Here is what we are using for campers and staff. I believe we will use it when the school year begins as well. I'm sure there is a paperless way to do this but I feel better knowing that parents have to really commit to the answers when it's pencil and paper - feels so much easier to click through without thinking when something is on line - that may be a generational assumption on my part though. ;)

    --

    Anne Rothe | Director

    Key Biscayne Presbyterian School



    160 Harbor Drive | Key Biscayne, Florida 33149

    Phone: 305.361.2058 | Fax: 305.361.8131

    Email: kbpsdirector@gmail.com | www.kbpcschool.org





    Attachment(s)



  • 36.  RE: What does it really look like in a pandemic adjusted classroom?

    Posted 06-16-2020 11:56 AM
    Thank you Anne! We are also a morning preschool and we are planning to open a small summer camp program in July. Can I ask what are you doing about sand boxes, sand tables, and water play? We have a large sand pit in the center of our playground.

    With appreciation for everyone's great advice on this thread.


    ------------------------------
    Anita Prentice
    Interim Director
    St. Philip's Nursery School
    Garrison NY
    ------------------------------



  • 37.  RE: What does it really look like in a pandemic adjusted classroom?

    Posted 06-16-2020 01:50 PM
    I would love if you can share this form as well please Anne.... We have 3 different forms and we have challenges since the parents have subsidy for child care and have to swipe their card for us to get paid this is a challenge for us so we have set up shop outside with signs that say stay six feet apart..






  • 38.  RE: What does it really look like in a pandemic adjusted classroom?

    Posted 06-16-2020 05:20 PM
      |   view attached
    HI Paloma,
    that does sound challenging - this might be too much for you. I wonder if they could do something on an iPad or something ? I feel badly that we are using so much paper but not sure how else to get parents to take it somewhat seriously.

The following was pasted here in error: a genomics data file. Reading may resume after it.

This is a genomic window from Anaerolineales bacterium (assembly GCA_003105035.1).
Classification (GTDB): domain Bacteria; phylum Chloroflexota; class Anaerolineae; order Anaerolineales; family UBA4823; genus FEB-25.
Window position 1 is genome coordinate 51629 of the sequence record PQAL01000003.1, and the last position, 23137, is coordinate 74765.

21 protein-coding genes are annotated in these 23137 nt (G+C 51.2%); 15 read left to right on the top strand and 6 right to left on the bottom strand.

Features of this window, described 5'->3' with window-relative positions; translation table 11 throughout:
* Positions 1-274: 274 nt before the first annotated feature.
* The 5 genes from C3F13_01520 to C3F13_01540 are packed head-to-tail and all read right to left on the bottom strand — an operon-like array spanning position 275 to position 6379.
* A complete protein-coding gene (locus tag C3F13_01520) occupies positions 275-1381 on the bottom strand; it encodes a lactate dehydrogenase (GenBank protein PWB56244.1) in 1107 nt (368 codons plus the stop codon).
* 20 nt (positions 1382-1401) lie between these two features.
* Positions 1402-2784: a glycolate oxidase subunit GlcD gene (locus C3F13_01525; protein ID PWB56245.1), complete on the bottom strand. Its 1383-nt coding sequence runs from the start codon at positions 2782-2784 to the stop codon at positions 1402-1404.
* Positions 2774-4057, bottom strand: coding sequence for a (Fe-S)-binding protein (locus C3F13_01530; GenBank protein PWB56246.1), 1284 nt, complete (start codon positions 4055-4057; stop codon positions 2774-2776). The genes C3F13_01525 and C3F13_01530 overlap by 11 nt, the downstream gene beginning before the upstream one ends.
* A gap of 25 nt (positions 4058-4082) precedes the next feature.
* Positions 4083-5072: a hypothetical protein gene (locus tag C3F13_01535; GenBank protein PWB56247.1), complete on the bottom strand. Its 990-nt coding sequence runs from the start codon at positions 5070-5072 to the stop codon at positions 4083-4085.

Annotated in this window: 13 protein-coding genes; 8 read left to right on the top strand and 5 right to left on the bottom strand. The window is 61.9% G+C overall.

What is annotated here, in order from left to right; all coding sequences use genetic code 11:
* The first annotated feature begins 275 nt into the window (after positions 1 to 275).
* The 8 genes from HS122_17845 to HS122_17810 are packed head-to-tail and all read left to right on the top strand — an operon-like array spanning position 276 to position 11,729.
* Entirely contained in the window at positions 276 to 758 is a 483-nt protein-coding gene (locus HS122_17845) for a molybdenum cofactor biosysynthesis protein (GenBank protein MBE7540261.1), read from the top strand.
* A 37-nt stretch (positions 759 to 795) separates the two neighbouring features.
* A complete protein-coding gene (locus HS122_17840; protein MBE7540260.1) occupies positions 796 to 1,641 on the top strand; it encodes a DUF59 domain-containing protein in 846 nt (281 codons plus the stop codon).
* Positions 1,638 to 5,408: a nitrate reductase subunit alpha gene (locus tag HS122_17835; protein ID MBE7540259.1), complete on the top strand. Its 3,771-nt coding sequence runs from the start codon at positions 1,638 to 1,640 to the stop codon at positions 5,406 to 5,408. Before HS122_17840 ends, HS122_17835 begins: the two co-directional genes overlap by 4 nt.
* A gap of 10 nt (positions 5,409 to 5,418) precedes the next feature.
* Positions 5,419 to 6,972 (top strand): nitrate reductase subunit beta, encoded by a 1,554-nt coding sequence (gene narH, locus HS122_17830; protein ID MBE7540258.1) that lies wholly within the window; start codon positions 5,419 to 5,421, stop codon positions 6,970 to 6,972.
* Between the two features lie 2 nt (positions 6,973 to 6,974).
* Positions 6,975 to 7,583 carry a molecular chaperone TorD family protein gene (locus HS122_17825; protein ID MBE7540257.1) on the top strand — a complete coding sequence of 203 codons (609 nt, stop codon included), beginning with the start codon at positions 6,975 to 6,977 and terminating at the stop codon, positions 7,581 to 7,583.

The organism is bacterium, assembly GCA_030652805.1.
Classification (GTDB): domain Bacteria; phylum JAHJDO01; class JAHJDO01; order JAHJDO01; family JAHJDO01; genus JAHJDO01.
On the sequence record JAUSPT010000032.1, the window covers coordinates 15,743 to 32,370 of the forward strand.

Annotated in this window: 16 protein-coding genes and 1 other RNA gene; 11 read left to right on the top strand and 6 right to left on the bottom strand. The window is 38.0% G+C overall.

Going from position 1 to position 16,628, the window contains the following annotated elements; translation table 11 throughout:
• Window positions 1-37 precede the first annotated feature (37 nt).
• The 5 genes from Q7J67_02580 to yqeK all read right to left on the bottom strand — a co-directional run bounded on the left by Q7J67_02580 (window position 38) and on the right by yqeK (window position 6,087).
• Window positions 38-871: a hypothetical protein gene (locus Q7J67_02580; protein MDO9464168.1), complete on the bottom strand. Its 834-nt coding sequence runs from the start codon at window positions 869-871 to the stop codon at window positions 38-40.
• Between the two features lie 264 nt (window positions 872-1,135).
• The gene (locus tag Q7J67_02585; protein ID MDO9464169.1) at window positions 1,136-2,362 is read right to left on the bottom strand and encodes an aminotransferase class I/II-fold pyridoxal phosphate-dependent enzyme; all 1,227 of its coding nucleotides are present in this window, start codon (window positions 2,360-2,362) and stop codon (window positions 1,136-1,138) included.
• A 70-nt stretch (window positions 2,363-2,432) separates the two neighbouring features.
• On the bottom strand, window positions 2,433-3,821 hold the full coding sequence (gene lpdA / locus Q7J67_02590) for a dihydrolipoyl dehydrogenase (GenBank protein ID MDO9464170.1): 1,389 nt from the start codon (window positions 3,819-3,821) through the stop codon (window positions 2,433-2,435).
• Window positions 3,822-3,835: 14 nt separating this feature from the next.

Good Luck

    --

    Anne Rothe | Director

    Key Biscayne Presbyterian School



    160 Harbor Drive | Key Biscayne, Florida 33149

    Phone: 305.361.2058 | Fax: 305.361.8131

    Email: kbpsdirector@gmail.com | www.kbpcschool.org





    Attachment(s)



  • 39.  RE: What does it really look like in a pandemic adjusted classroom?

    Posted 06-16-2020 04:50 AM
    Thank you so much for your ideas. I would love a copy of your form for sure. I have been asked by my coordinator to do a proposal to re-open our schools making safety the number one rule.

    Sent from my iPhone




  • 40.  RE: What does it really look like in a pandemic adjusted classroom?

    Posted 06-16-2020 10:13 AM
     He Vera
     Here is what we are using for campers and staff. I believe we will use it when the school year begins as well. I'm sure there is a paperless way to do this but I feel better knowing that parents have to really commit to the answers when it's pencil and paper - feels so much easier to click through without thinking when something is on line - that may be a generational assumption on my part though. ;)  

    --

    Anne Rothe | Director

    Key Biscayne Presbyterian School



    160 Harbor Drive | Key Biscayne, Florida 33149

    Phone: 305.361.2058 | Fax: 305.361.8131

    Email: kbpsdirector@gmail.com | www.kbpcschool.org